According to Gunderson, no investment is inherently safe or risky; it depends on your knowledge. Warren Buffet has explained that he never invests in an industry he does not understand. 

Without knowing the mechanics of a business you cannot assess the risk. Stick to what you know. Do not listen to your brother-in-law who just got a great tip on a stock.

MYTH #7: Self-Insurance.  

 Self-insurance is no insurance, says Killing Sacred Cows. Here’s why:

If you have money set aside in case of emergency — your car blows up or you become disabled — that’s money you could be using and growing instead. Also, being underinsured creates stress that detracts from — you guessed it — your soul life purpose.

Gunderson is a strong advocate of investing in lots of insurance. He spends a great deal of time analyzing why whole life insurance is better than term life, which is counterintuitive to most. After all, term life insurance is much cheaper.

Yet he explains that buying whole life insurance at a young age is the way to go. It accrues value over time that you can borrow from if need be. Term life insurance does not have that benefit. You will have peace of mind, knowing that your loved ones are covered should anything happen to you.

MYTH #8: Avoid Debt Like the Plague

This is another area Gunderson would duke it out with Dave Ramsey over. Ramsey (and others) are adamant that debt-free is worry-free and a goal to strive for. Always.

One point that’s discussed is the difference between debt and liability. Debt is money borrowed for a particular purpose. Liabilities are expenses we incur, many of which include debt (mortgages, car loans, etc.) True debt is having more liabilities than assets. That’s not good.

Incurring debt that will produce more assets is desirable. If you take out a mortgage on a 2-family house that will net you positive cash flow, that’s a good use of debt. Debt for consumptive purposes is bad.

There are 3 types of spending — or as Gunderson prefers to call it — liabilities. Productive liabilities increase your cash flow now or in the future. Examples would include mortgages and student loans.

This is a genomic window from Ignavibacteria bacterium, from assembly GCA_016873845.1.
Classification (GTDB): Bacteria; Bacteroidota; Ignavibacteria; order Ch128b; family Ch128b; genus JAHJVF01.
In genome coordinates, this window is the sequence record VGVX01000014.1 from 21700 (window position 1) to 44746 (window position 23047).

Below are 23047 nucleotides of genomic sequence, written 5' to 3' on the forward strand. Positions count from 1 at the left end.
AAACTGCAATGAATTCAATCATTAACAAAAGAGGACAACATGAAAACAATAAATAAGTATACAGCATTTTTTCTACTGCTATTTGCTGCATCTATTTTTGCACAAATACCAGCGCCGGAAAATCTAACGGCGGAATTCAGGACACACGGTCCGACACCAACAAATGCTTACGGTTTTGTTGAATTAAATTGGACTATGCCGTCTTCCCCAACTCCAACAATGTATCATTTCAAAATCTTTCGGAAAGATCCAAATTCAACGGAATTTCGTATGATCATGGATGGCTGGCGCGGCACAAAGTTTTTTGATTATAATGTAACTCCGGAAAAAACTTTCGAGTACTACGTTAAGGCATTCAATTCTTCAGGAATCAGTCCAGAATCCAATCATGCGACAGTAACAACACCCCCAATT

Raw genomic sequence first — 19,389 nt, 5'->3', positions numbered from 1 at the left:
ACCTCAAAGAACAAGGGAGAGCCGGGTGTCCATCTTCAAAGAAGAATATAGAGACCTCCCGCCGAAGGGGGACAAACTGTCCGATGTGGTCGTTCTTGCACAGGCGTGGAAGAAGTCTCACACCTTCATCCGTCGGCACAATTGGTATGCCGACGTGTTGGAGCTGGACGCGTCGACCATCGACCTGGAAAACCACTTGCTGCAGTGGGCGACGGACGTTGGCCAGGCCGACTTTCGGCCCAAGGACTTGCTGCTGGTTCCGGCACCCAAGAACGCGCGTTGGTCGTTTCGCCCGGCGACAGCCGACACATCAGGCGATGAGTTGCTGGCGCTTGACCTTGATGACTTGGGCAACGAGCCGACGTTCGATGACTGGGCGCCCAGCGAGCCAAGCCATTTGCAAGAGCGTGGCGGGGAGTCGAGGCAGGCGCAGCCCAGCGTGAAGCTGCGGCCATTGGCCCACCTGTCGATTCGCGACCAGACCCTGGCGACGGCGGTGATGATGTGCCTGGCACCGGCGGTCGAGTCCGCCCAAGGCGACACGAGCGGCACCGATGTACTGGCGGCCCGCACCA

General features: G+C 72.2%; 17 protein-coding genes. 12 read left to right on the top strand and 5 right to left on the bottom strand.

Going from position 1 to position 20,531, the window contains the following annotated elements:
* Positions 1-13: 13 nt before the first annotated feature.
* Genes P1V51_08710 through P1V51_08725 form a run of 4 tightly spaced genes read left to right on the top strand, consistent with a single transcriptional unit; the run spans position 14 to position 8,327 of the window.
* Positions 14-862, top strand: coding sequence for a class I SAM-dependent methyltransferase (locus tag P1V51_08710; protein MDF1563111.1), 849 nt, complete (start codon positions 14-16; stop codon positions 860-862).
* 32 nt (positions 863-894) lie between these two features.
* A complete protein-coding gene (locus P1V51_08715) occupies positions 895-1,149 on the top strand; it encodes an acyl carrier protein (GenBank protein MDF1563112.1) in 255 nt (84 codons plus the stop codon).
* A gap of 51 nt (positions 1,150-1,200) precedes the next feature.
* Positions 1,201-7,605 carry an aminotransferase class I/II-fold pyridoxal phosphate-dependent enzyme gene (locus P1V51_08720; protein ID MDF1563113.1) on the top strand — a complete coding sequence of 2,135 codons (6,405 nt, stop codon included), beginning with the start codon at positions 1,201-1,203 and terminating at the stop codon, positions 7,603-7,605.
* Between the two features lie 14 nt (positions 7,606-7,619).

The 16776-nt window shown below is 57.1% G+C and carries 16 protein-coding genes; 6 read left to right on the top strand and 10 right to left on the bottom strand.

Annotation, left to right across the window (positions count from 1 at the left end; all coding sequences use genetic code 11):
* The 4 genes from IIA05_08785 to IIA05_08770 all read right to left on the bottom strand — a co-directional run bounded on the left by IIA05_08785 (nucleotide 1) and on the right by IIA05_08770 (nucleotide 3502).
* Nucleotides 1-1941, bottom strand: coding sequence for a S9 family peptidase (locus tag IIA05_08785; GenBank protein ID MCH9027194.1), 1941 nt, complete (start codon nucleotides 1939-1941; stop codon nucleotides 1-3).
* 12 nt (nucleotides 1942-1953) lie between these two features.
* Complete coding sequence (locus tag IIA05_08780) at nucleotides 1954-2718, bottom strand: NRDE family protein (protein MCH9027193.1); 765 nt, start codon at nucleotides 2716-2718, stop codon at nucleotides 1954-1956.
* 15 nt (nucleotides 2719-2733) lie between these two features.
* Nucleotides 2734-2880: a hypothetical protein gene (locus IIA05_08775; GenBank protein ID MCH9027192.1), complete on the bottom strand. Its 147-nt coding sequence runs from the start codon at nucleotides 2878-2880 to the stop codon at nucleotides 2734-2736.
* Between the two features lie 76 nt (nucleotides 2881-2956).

Consumptive Liabilities cost more than their increase in cash flow. Sometimes these purchases will indirectly help productivity (car, furniture, suits).

Lastly, destructive liabilities are to be avoided. These destroy human life value (drugs, gambling, excessive junk food)

MYTH #9: A Penny Saved is a Penny Earned

This is the myth that you should spend as little as possible. And if you MUST buy stuff wait for a sale.

Price is a factor to be considered when purchasing, but only one, and not the first. Consider the value of a product. Is it quality? How long will it last? Why do I want it? How will it affect my life?

Both spenders and savers are obsessed with price. Spenders love a good sale. Think about Black Friday; hundreds of thousands of people get up at 3:00 a.m. to fill their shopping carts with stuff. 

Have you ever bought a piece of clothing you didn’t love because it was a “steal”?

Savers lower the quality of their lives to save a few pennies. Everyone knows that guy who won’t put the air conditioner on in his car because it uses gas even when it’s 95 degrees outside.

I remember going to a friend’s house one day as a teen. Her mother and aunt were sitting at the table eating grapes. I noticed as they ate they were making often pursing their lips and making funny faces.

“Is something wrong with the grapes?”

“They’re very sour.”

“So why are you eating them?”

“We can’t waste food!”

It was inconceivable that they would throw out a few sour grapes and instead enjoy a snack that tasted good!

A mindset shift is in order for many folks. Consider value before price. And rather than saying, “I can’t afford it” the inner dialogue should be, “How can I afford it?” This is a line from Rich Dad Poor Dad that is quoted in Killing Sacred Cows.

“How can I create more value in the world that will bring me more wealth and the ability to afford what I want?”

Defeating the Myths: the Formula